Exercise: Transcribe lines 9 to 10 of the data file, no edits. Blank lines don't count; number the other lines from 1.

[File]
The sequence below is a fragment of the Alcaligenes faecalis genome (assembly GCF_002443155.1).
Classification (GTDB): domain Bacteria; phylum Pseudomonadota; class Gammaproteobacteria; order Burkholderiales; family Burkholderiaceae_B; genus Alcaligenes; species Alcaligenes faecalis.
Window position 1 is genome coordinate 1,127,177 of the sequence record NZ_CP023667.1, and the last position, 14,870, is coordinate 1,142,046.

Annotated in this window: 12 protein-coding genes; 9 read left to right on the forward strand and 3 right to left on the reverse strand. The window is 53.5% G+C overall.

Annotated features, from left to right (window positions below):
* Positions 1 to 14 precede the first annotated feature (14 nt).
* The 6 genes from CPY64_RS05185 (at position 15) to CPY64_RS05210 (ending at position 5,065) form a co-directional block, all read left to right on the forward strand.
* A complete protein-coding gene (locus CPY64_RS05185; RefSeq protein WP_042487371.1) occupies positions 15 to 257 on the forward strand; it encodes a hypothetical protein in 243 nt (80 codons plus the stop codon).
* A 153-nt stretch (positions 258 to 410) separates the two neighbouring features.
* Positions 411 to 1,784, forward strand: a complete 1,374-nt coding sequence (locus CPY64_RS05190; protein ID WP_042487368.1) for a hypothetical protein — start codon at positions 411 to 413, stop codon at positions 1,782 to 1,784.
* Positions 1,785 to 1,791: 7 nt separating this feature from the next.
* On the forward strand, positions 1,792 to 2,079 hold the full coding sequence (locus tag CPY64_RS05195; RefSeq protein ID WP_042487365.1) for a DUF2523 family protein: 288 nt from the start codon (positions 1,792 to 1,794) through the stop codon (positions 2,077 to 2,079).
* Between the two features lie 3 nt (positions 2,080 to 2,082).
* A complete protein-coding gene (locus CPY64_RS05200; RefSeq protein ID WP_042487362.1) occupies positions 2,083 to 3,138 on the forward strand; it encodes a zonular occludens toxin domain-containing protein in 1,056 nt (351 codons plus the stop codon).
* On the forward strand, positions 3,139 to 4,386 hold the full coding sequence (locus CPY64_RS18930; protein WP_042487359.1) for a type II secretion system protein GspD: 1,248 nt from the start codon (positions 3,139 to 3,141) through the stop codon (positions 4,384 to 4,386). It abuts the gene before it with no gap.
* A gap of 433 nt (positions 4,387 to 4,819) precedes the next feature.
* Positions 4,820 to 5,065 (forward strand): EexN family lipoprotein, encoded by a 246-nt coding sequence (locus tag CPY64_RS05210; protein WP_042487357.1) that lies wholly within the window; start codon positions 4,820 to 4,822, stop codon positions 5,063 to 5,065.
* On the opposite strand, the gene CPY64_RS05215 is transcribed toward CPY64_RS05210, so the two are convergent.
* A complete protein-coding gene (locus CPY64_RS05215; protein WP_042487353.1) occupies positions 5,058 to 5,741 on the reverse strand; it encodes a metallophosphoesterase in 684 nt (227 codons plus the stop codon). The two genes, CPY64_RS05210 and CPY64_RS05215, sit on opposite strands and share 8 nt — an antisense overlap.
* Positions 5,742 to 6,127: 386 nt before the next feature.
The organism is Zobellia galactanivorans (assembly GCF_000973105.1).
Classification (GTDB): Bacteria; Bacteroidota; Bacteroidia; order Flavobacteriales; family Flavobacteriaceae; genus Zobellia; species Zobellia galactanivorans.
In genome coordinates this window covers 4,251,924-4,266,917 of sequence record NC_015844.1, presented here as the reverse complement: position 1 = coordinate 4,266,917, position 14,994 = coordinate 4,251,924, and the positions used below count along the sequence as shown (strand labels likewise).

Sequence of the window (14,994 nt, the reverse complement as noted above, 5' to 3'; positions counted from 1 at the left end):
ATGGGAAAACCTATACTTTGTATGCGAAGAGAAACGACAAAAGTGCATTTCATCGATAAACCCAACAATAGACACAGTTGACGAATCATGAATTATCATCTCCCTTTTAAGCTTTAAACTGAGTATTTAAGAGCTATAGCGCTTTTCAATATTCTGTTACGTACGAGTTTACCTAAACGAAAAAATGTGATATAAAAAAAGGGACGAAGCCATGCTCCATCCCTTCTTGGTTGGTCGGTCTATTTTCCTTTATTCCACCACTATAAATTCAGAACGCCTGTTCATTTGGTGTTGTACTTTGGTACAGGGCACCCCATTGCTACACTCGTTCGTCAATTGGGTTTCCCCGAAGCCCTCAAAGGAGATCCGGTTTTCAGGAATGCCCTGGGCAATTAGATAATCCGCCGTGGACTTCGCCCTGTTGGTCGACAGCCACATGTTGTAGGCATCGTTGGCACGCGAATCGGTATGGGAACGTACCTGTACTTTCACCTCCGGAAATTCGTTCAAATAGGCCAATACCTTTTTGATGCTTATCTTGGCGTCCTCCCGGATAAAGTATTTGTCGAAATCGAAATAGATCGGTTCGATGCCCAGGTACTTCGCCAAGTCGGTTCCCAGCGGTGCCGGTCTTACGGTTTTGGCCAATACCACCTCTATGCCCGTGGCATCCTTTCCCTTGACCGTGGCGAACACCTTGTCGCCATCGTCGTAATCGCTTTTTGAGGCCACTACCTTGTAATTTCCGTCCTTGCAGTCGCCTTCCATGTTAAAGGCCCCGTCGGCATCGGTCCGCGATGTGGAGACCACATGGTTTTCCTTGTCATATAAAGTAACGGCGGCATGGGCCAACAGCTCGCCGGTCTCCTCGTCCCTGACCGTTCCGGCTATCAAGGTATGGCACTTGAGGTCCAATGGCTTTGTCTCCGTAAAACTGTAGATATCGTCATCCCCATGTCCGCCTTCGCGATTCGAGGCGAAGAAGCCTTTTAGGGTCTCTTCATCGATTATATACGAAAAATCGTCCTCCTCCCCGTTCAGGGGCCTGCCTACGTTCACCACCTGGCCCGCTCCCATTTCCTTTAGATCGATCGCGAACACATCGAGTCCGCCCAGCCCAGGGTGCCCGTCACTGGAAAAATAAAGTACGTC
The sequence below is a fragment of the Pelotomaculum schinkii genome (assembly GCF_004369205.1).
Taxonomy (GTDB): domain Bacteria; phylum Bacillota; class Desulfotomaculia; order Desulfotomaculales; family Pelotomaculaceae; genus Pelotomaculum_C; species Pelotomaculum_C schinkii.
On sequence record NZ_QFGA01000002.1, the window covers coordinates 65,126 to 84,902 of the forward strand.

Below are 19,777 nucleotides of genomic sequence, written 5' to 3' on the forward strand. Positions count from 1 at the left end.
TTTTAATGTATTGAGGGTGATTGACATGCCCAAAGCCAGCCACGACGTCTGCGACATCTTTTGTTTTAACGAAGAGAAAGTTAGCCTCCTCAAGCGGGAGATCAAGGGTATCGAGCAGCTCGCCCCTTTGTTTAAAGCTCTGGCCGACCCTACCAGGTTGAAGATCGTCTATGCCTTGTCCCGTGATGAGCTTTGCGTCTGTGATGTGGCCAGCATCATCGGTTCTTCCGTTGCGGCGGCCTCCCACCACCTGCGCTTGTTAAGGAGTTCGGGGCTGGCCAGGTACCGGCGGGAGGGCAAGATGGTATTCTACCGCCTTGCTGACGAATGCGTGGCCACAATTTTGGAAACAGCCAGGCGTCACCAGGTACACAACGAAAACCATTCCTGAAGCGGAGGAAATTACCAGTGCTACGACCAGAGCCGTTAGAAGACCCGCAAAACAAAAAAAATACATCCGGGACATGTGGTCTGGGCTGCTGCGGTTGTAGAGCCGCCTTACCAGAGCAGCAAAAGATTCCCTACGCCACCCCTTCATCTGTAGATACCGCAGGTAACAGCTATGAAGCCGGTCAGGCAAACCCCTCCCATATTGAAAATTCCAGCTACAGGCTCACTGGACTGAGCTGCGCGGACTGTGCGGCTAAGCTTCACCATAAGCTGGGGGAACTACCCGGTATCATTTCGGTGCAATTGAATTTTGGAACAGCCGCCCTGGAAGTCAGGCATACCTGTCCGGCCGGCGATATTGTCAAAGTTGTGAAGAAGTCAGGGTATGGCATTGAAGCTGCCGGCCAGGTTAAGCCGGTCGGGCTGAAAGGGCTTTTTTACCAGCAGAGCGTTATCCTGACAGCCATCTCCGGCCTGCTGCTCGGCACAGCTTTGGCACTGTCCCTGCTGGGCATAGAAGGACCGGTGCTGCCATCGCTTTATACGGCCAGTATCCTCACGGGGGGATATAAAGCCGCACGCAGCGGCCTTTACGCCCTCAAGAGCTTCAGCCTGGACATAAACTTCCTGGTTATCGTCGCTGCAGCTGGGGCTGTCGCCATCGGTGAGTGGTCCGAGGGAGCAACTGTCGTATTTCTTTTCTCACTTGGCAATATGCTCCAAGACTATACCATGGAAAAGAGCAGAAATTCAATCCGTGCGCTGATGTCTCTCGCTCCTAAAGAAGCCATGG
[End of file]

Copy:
* A 153-nt stretch (positions 258 to 410) separates the two neighbouring features.
* Positions 411 to 1,784, forward strand: a complete 1,374-nt coding sequence (locus CPY64_RS05190; protein ID WP_042487368.1) for a hypothetical protein — start codon at positions 411 to 413, stop codon at positions 1,782 to 1,784.